January 28, 2022 | Abby Hall Choi
This month, following classic Mustard Seed methodology, first grade students conducted research, created drawings, and then built models of their favorite polar habitat animal. Because MSS students operate in a realm without typical barriers to learning, these emerging readers were offered many investigation options for their project. They might read picture books or online sources to gather information on their chosen animal, but they could also watch a YouTube video. In recording their research in their graphic organizers, they might write words in the four question boxes, but they could also draw pictures. Regardless of their reading and writing level, every student in the class gained research and modeling skills with this project.
Identifying and eliminating barriers to learning is a guiding principle of our strategic plan. In another example of this tradition, efforts to remove financial barriers to a private school education have been a primary component of Mustard Seed’s DNA since our founding.
Mustard Seed School leadership, attending to the findings of brain researchers, national policy-makers, and education authorities, have been examining the impact of cultural well-being on cognitive performance for the past several years. Experts tell us that identity-related stress often poses a barrier to learning. “Stress from threats to emotional safety and feelings of belonging, such as stereotype threat, influences a person’s underlying physiology and neural functioning, robbing a person of working memory resources.” (The Aspen Institute, National Commission on Social, Emotional & Academic Development)
Our Diversity, Equity, Inclusion, and Belonging (DEIB) statement is, in part, our policy response to this important work.
Here is our promise from the new statement:
We commit to being a community of welcome where families of every composition, socioeconomic status, race, ethnicity, culture, faith tradition, sexual orientation, and gender expression feel they belong and together care for God’s world.
As I stated in my last email, we are aspiring to excellence rather than perfection. When I think of perfection, I think of something that I can cross off a list upon completion. Excellence, on the other hand, is a higher-calling invitation to reflect and do better, reflect and do better, reflect and do better. The call to excellence is an iterative pursuit. We will never be excellent enough. For me, the constant striving towards the goal of excellence is both its frustration and its joy.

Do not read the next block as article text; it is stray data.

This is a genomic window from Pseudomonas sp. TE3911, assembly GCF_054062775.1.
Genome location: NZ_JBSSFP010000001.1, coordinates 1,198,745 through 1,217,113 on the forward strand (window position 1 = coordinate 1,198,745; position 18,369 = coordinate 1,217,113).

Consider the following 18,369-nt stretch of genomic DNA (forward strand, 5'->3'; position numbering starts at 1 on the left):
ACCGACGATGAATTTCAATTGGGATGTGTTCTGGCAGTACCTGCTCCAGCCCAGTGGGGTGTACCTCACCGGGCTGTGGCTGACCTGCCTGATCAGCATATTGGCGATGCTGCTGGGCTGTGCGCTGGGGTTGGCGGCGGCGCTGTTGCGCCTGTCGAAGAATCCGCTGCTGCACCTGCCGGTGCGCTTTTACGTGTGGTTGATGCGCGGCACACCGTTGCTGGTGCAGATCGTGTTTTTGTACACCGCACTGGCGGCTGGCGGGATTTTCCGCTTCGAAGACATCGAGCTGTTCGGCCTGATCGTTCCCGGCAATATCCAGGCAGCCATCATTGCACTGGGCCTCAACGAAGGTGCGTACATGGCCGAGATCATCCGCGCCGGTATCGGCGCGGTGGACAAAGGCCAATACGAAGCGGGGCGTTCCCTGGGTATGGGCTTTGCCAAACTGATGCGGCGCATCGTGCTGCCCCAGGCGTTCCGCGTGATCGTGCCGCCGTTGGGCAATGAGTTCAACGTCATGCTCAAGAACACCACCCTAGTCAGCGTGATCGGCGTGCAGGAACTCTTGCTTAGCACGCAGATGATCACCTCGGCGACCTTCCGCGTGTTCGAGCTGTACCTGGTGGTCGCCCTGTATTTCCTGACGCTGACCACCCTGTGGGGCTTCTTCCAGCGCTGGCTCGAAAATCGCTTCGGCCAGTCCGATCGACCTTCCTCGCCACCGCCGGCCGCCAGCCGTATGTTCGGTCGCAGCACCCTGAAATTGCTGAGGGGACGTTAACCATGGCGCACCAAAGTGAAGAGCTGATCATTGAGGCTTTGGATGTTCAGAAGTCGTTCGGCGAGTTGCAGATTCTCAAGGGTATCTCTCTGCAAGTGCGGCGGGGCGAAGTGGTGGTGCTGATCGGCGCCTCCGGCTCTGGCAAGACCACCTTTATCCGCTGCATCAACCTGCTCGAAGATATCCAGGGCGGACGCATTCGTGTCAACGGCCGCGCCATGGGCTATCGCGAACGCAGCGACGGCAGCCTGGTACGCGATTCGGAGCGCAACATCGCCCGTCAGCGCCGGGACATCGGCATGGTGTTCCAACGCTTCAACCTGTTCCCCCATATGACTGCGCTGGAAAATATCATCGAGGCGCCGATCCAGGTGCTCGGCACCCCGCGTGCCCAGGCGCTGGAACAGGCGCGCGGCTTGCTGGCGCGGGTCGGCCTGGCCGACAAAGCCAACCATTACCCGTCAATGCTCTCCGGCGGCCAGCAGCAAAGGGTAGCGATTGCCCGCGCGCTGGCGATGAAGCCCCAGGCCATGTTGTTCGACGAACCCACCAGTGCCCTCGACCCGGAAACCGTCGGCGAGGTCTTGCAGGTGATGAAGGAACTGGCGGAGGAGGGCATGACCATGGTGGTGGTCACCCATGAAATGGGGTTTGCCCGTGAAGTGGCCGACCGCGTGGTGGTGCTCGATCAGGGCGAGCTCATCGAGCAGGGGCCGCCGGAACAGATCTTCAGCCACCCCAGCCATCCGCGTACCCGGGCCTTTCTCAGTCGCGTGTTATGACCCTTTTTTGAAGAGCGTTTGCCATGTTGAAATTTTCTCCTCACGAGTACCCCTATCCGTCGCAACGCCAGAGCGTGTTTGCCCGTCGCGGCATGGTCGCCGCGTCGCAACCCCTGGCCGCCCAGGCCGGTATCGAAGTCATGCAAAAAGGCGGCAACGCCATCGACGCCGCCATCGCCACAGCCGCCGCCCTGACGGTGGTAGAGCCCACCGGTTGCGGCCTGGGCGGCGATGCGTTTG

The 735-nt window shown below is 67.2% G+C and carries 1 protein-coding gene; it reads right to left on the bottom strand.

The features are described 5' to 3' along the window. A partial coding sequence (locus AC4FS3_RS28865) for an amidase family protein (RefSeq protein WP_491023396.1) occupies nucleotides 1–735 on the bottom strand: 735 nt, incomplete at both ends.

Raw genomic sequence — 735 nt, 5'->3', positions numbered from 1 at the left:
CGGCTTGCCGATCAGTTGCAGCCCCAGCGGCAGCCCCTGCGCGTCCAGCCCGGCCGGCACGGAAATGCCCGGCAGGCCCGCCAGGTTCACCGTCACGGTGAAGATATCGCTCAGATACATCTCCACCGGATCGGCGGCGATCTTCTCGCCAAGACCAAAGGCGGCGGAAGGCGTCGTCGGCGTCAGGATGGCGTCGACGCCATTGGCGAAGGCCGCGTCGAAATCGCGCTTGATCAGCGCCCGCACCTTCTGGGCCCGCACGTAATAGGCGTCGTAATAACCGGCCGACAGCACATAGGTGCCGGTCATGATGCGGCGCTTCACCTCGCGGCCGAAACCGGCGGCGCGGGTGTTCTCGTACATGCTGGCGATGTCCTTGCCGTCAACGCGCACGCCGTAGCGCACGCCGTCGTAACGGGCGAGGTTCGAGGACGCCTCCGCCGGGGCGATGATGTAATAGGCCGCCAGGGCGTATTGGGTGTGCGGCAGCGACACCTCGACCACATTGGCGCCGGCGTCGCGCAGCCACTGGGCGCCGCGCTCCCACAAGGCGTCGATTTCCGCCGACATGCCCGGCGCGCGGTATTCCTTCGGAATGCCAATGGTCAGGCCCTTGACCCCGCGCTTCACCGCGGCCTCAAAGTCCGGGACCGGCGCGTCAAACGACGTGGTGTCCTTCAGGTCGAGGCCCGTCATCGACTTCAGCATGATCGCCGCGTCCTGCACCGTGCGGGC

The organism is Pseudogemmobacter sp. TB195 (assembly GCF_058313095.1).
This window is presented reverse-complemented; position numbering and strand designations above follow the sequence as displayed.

With this document, we are committing to action as well as declaring our beliefs.
In last week’s New York Times Book Review of Kendra James’ book, ADMISSIONS A Memoir of Surviving Boarding School, the reviewer relates a narrative in the story of Black students discovering a goose egg on an adventure wandering the Connecticut countryside, and unsuccessfully caring for it while attending the elite boarding school. “. . . the reader holds the loss, which is not about a bird, of course, but about teenagers trying to make a home in a place that has admitted them without extending to them a sense of belonging.” The review is entitled, A Lonely Education. “The work of ‘Admissions’ is laying down, with wit and care, the burden James assumed at 15, that she–or any Black student, or all Black students–would manage the failures of a racially illiterate community.”
With our DEIB statement, we are making a pledge to build cultural literacy and an educational environment that is never lonely or invalidating for any student. To that end, we are expanding our celebration of Black History Month across all grades, and have already reviewed some of the language in our curriculum. Here is a sample of Jessica Smith’s notes for January’s worship theme on Light:
“As we explore themes of light in worship, we want to avoid the racialization of the words ‘light’ and ‘dark.’ In other words, talking about light to be ‘white’ and good, pure, and holy while talking about darkness as being ‘black’ – sinful, evil, and bad. This racialization came years after the Bible was written and was perpetuated by colonization.”
In reviewing our language usage and curriculum to remove cultural barriers to learning for some students, we are also better anticipating the role of all of our students as global citizens.
Who You Learn With Matters
Nathan Johnson’s solution for Lower School worship for the Light theme employed the visual of white lights versus multi-colored lights. The light string of many colors actually better captures the spirit of the Bible and the science of light (as seen in a prism).
In seeking to remove the cultural barriers to learning for identities and group affiliates that may have been marginalized in the past, we are also opening the doors for every student to an enriched light experience. Reimagining a learning practice that embraces cultural competencies prepares all of our students to flourish in an increasingly interconnected and complex world.